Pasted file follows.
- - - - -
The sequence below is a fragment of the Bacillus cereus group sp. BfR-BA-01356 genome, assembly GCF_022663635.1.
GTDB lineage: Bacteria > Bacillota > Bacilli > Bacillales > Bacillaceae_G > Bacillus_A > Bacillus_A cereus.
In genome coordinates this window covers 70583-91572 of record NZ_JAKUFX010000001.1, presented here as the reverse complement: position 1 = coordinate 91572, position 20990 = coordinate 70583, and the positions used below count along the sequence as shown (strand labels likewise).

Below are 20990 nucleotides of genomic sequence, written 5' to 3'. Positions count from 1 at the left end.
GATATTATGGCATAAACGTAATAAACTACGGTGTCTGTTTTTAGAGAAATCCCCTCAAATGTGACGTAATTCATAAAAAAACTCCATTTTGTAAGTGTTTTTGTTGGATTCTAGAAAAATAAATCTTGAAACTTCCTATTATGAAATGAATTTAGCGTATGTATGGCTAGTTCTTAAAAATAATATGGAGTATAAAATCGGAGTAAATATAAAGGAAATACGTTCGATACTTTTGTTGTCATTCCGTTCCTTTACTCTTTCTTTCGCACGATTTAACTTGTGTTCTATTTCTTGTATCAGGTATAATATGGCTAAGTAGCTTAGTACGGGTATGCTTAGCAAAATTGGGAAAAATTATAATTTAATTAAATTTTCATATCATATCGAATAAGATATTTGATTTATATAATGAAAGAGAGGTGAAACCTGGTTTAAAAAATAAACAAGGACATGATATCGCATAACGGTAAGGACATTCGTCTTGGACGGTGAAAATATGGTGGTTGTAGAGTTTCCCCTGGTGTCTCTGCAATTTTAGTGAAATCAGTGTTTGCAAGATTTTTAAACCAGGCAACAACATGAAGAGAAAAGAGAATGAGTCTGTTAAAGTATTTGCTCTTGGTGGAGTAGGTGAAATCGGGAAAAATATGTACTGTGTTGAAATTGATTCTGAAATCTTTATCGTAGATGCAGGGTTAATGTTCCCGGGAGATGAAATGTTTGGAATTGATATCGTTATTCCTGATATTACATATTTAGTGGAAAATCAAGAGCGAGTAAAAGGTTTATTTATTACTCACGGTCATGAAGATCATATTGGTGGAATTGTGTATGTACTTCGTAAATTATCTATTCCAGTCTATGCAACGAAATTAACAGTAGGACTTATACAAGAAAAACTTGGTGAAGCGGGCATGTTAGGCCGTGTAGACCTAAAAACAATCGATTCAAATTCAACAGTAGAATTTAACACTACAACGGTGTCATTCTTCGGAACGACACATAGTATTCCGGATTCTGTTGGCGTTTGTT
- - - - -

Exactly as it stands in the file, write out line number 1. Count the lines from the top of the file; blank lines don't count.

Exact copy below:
The sequence below is a fragment of the Bacillus cereus group sp. BfR-BA-01356 genome, assembly GCF_022663635.1.